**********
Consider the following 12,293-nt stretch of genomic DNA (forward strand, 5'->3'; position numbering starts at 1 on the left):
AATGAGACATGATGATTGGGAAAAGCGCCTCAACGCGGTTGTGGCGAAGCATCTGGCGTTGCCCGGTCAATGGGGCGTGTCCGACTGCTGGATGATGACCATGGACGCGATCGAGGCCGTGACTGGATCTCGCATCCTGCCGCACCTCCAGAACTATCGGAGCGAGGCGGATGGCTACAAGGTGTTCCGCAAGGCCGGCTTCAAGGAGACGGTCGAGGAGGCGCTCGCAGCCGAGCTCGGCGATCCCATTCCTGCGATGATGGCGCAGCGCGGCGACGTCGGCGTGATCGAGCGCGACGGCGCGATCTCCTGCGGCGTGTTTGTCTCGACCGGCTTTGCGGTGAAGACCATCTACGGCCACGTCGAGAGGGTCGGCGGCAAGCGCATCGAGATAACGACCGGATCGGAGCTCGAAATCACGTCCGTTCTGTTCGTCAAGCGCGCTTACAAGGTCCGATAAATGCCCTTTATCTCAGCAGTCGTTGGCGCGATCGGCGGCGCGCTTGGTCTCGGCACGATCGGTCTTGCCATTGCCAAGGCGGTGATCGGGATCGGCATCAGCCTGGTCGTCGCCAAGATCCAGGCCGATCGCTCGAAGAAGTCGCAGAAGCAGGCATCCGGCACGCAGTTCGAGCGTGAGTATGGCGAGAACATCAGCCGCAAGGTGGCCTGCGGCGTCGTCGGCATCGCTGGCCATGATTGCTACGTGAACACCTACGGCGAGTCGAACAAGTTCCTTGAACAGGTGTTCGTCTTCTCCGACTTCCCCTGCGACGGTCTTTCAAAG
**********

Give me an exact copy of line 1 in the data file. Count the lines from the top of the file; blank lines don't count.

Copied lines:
Consider the following 12,293-nt stretch of genomic DNA (forward strand, 5'->3'; position numbering starts at 1 on the left):